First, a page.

Common health problems with Alaskan Malamutes

June 13, 2024 - 3 min read
This article is not intended to be a substitute for professional veterinary advice, diagnosis, or treatment. Always seek the advice of your veterinarian with any questions you may have regarding your pet’s care, treatment, or medical conditions.
Image of an Alaskan Malamute looking into the camera

Thanks to their sturdy build and thick coats, these resilient dogs are strong and durable, thanks to their Alaskan heritage.

Fiercely loyal and affectionate, they're popular dogs for good reason. Their gorgeous coats are just a bonus!

But like any purebred, they're prone to certain health issues. Below, we discuss the most common health conditions in Alaskan Malamutes, how they're diagnosed and how to care for them.

Most common health conditions in Alaskan Malamutes

A close-up of an Alaskan Malamute with a grey and white coat, dark eyes, and its tongue out, sitting against a light grey background and looking directly at the camera.

Orthopedic disease

Hip dysplasia is an inherited condition where your dog’s hip joint doesn't fit together properly, so bones rub on each other, leading to inflammation (swelling) and pain. Over time, arthritis develops.

This condition can affect your dog to different ways, some causing minimal discomfort and others causing severe disability and pain.

If diagnosed, your veterinary surgeon can identify an appropriate treatment plan involving:

Inherited cataracts

Inherited and passed on from parents, causing a ‘clouding’ of the eye lens. The condition is seen in young pups where both eyes are affected, leading to sight loss.

Breeders or new pet owners usually notice the eye clouding. But they'll also notice that their pup is less able to get around and bumps into things more.

Dogs are very adaptable and cope very well with vision loss, but vets will consider cataract surgery to remove or replace the diseased lens. It'll still need lifelong management with eyedrops.


This is a congenital issue and it comes from a nervous system abnormality. The condition presents in older puppies and young adults between six months and two years.

To see signs in your dog, both parents must have been carriers to pass on the gene.

Symptoms include:

  • Walking difficulties

  • Coordination and stability problems

  • Tremors

  • Exercise intolerance

  • Muscle loss

Sometimes loss of muscle tone can extend into the throat, causing a change in voice and problems in swallowing.

Cone Degeneration (CD)

Caused by a distinct mutation in gene CNGB3. It causes day blindness due to the degeneration of the retinal ‘cones’. Cones are cone-shaped cells in the retina that respond primarily to bright daylight.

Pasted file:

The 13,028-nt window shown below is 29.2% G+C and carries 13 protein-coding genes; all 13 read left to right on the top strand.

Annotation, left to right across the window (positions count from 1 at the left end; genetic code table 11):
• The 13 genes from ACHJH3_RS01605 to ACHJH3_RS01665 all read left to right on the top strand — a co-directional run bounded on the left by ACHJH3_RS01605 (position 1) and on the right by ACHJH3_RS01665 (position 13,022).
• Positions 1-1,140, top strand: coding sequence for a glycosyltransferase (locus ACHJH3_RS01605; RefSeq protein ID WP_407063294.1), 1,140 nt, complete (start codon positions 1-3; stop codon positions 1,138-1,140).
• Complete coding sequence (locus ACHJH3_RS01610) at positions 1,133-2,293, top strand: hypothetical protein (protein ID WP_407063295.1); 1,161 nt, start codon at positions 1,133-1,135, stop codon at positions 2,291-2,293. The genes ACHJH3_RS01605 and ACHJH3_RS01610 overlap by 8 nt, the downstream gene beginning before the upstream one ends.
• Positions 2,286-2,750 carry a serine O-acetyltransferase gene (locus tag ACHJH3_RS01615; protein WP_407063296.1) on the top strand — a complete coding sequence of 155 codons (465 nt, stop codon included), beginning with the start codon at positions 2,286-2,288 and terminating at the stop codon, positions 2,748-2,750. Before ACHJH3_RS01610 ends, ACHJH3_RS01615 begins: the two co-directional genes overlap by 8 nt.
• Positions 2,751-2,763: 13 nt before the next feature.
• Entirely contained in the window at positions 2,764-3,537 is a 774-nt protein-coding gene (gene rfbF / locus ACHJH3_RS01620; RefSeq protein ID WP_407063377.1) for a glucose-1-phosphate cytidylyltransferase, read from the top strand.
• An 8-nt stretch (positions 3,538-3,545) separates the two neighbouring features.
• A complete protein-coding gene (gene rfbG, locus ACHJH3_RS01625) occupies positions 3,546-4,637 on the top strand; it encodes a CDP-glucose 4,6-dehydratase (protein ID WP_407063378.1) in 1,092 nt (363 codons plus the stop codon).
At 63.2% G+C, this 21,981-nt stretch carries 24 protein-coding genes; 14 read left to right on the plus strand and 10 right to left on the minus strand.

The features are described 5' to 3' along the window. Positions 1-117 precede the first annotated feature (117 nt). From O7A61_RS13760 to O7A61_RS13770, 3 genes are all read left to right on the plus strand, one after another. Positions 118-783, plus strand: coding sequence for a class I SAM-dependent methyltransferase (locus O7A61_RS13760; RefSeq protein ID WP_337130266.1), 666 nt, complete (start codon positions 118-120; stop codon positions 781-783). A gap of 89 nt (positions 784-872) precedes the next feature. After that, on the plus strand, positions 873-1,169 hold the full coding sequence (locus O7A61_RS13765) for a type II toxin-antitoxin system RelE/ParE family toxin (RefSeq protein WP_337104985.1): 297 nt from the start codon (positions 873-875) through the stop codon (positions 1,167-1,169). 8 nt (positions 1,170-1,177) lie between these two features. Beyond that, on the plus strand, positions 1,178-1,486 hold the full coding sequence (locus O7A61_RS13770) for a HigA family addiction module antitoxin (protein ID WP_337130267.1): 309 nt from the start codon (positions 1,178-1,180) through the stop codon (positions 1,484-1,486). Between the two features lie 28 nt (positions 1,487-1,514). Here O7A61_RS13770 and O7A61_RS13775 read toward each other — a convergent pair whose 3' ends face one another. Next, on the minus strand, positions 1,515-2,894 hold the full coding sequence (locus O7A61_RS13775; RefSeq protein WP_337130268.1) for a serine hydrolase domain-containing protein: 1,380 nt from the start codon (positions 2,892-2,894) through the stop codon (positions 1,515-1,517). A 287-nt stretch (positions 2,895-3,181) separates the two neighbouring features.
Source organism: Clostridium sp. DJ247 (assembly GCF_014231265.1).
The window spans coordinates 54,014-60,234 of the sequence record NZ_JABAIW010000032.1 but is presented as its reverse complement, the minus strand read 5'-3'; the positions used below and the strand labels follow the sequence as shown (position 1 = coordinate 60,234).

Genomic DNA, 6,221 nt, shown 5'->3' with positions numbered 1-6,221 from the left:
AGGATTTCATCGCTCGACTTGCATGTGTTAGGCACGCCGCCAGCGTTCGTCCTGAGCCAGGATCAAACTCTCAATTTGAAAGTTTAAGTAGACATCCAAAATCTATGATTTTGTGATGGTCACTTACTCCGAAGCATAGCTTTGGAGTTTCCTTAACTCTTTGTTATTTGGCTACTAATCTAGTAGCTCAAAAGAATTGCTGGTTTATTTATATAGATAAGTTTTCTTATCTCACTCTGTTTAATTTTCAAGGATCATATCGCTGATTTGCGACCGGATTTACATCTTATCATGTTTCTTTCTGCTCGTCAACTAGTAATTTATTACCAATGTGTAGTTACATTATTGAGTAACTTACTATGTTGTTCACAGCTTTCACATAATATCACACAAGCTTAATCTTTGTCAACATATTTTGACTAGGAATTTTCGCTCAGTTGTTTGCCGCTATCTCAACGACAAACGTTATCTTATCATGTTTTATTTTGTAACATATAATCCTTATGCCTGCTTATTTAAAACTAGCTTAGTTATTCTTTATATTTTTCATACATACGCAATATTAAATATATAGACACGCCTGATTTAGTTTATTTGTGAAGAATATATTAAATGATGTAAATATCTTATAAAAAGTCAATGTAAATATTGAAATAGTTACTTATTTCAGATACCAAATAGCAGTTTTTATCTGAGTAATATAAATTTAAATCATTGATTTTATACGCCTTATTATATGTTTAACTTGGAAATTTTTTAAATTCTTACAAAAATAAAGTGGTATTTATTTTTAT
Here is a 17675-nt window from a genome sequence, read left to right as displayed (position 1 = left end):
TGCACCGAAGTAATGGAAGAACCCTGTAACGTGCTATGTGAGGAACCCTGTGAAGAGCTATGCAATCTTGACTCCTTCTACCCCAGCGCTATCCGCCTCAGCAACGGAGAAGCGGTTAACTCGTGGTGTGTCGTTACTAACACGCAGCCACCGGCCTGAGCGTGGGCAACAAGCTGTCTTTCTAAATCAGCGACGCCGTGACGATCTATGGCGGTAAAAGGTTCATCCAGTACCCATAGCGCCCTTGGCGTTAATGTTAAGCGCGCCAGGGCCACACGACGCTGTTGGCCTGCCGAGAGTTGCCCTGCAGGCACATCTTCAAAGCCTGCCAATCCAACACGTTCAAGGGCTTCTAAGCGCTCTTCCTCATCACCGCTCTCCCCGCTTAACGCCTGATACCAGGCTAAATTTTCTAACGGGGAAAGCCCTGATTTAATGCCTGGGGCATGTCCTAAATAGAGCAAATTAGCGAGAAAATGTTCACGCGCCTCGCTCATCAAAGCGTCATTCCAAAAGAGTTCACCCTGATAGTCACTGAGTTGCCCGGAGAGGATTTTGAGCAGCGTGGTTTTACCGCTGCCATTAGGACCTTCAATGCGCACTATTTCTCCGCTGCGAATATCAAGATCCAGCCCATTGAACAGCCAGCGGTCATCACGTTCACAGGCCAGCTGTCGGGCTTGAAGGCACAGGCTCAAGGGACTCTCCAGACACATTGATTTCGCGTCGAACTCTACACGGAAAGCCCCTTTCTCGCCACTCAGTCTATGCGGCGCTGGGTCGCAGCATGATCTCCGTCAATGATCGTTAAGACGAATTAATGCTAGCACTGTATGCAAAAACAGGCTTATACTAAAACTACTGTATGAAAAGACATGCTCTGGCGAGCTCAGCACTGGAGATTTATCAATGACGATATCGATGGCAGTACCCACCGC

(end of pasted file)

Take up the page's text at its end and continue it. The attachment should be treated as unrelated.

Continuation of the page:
If your dog is affected, the cones degenerate and cannot function by the time your pup reaches maturity. It leads to light sensitivity and blindness in the daytime, but it doesn't affect nighttime or dim light vision.

Diagnoses are between eight and 12 weeks of age.


Chondrodysplasia is a condition affecting the cartilage and bone during development. It leads to orthopaedic abnormalities and causes a dwarfism-type appearance.

Those affected show excessively shortened front limbs with varying degrees of deformity and bowing, especially in the long bones (radius and ulna).

How to care for an Alaskan Malamute

A seated Alaskan Malamute with distinctive black and white fur, showing a happy expression with its tongue out, against a solid light beige background.

Genetic screening

Screening for health issues is key to maintaining the breed's long-term health. For example, hip dysplasia screening is available. Those with lower hip scores are unlikely to produce offspring that are significantly affected by this condition.  

Careful breeding

Screening goes hand-in-hand with careful breeding. Those who positively screen for hereditary conditions shouldn't be bred.

Puppies can be screened by x-ray for chondrodysplasia between five and 12 weeks. There's currently no available DNA test for this condition.

Careful consideration should be given into breeding dogs that are affected. Both parents need to be affected to pass the condition to puppies.

Inherited cataracts can also be screened and tested for in adult breeding dogs from 12 months on, annually. A clear screening test is required in the previous 12 months before breeding that adult dog. Those affected should not be bred.

A DNA test performed via a cheek swab or blood test is available for polyneuropathy and day blindness. Those affected should not be bred.

It's why picking a responsible breeder is so important.

Routine health check-ups

Preventative care is key for all dog breeds, and it's important for Alaskan Malamutes too. It'll help spot any potential health issues, like orthopedic disease, earlier, which helps with treatment.

Careful exercise

Typically, you should avoid very strenuous exercise with dogs prone to orthopedic disease. It's to help reduce the volume of loads on the joints.

Of course, regular exercise is important to prevent issues like obesity. But this will vary on a dog-by-dog basis.

How dog insurance can help

Alaskan Malamute insurance has all you need to stay prepared for the unexpected and protect your pet. Learn more.

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A close-up of a concerned yellow Labrador Retriever with a gentle expression, receiving an examination by a veterinarian whose hands are shown holding a clipboard, in a clinical setting.